Palisades Fire Incident—’Crews Mopping Up’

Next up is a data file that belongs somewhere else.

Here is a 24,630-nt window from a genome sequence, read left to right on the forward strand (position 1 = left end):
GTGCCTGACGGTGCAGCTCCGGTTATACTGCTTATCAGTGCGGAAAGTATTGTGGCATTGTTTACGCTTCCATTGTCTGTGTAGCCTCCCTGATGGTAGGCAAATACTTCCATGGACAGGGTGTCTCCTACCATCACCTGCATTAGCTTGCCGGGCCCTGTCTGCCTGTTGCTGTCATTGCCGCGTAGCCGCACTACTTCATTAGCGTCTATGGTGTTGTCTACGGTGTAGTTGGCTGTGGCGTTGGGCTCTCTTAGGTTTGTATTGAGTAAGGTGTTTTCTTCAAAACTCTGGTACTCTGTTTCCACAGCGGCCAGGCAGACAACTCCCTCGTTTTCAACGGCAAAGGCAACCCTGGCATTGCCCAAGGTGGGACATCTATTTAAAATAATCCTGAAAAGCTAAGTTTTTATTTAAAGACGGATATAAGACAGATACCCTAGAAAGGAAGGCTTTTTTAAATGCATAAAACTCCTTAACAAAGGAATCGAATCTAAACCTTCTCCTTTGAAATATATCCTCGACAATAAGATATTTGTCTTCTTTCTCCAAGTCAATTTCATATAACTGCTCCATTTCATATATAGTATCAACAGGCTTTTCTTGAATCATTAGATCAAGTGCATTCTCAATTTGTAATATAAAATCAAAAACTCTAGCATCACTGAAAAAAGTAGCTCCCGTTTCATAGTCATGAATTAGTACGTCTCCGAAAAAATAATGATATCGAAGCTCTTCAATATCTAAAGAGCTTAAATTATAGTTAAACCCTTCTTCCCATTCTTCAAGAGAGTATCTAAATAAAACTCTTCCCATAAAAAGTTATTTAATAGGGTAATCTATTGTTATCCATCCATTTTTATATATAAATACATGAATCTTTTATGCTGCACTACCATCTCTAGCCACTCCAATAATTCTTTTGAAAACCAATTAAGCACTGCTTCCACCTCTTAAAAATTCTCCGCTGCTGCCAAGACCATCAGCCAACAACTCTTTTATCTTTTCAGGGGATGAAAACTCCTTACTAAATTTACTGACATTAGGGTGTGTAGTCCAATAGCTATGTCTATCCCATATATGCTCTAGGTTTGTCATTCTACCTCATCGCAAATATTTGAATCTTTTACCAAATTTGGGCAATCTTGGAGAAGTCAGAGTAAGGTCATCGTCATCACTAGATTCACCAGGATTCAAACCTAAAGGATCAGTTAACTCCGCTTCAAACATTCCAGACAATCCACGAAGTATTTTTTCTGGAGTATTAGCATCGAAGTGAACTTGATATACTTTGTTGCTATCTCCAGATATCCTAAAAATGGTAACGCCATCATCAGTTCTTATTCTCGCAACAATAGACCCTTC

Annemarie DonkinBy Annemarie Donkin      May 28, 2021